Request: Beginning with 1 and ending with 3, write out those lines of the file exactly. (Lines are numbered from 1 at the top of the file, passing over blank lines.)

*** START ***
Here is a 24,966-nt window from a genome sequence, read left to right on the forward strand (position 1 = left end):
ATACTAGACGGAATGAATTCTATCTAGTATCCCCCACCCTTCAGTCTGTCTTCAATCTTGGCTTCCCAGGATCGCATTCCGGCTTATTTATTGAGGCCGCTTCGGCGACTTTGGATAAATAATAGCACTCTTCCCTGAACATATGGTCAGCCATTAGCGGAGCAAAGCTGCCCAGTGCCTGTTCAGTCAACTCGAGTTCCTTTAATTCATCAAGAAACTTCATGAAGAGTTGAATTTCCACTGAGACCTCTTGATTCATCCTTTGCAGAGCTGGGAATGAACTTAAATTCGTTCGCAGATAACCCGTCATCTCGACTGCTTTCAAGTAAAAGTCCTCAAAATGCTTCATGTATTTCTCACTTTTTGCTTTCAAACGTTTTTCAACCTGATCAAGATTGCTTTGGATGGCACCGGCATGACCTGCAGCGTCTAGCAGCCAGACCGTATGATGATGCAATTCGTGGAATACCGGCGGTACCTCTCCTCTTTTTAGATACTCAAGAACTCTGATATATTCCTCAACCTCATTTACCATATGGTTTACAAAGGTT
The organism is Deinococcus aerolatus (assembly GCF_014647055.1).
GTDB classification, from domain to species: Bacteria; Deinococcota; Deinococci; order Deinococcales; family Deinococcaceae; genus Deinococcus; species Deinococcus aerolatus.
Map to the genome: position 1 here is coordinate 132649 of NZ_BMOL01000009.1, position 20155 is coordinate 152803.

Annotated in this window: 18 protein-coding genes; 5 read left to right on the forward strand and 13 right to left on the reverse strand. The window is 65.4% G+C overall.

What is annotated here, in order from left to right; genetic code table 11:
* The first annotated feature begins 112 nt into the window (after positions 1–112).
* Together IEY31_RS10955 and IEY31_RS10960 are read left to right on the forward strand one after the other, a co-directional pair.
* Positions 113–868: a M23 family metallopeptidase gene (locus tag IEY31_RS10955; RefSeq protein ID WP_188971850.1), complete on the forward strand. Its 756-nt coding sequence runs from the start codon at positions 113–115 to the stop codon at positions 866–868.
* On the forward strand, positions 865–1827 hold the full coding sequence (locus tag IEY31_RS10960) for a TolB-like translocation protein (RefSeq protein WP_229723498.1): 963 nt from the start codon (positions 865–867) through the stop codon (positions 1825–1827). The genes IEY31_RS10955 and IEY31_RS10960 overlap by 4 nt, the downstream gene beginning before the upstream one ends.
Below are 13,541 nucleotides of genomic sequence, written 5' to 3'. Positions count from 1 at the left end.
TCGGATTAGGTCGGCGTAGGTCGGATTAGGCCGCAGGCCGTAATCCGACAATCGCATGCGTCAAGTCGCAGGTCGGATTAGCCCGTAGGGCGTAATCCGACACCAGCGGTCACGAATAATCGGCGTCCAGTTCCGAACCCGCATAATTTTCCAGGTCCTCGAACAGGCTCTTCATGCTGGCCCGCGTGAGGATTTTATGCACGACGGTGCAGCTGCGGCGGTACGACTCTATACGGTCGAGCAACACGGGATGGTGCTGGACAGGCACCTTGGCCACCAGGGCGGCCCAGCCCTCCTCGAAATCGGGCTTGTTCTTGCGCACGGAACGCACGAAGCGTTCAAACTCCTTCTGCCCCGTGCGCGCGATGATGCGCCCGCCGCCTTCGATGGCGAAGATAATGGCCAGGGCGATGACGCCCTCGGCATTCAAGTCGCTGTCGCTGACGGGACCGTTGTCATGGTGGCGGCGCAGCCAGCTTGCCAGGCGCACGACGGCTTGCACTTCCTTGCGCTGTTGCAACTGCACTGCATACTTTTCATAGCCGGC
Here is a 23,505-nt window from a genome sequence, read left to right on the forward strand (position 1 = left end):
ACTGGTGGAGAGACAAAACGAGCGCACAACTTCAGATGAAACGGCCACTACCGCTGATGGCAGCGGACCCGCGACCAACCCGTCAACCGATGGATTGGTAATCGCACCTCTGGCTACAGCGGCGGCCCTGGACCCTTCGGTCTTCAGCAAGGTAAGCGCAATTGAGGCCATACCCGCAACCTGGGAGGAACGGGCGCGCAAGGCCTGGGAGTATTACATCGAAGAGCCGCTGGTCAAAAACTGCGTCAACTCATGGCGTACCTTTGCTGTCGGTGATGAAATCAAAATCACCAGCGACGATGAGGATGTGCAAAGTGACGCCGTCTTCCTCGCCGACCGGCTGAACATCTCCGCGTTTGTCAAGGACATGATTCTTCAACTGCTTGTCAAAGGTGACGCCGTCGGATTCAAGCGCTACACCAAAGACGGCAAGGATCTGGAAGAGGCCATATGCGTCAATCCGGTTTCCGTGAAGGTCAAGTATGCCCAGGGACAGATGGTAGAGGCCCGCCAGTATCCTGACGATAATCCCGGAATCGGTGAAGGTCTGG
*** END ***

Here is a 24,966-nt window from a genome sequence, read left to right on the forward strand (position 1 = left end):
ATACTAGACGGAATGAATTCTATCTAGTATCCCCCACCCTTCAGTCTGTCTTCAATCTTGGCTTCCCAGGATCGCATTCCGGCTTATTTATTGAGGCCGCTTCGGCGACTTTGGATAAATAATAGCACTCTTCCCTGAACATATGGTCAGCCATTAGCGGAGCAAAGCTGCCCAGTGCCTGTTCAGTCAACTCGAGTTCCTTTAATTCATCAAGAAACTTCATGAAGAGTTGAATTTCCACTGAGACCTCTTGATTCATCCTTTGCAGAGCTGGGAATGAACTTAAATTCGTTCGCAGATAACCCGTCATCTCGACTGCTTTCAAGTAAAAGTCCTCAAAATGCTTCATGTATTTCTCACTTTTTGCTTTCAAACGTTTTTCAACCTGATCAAGATTGCTTTGGATGGCACCGGCATGACCTGCAGCGTCTAGCAGCCAGACCGTATGATGATGCAATTCGTGGAATACCGGCGGTACCTCTCCTCTTTTTAGATACTCAAGAACTCTGATATATTCCTCAACCTCATTTACCATATGGTTTACAAAGGTT
The organism is Deinococcus aerolatus (assembly GCF_014647055.1).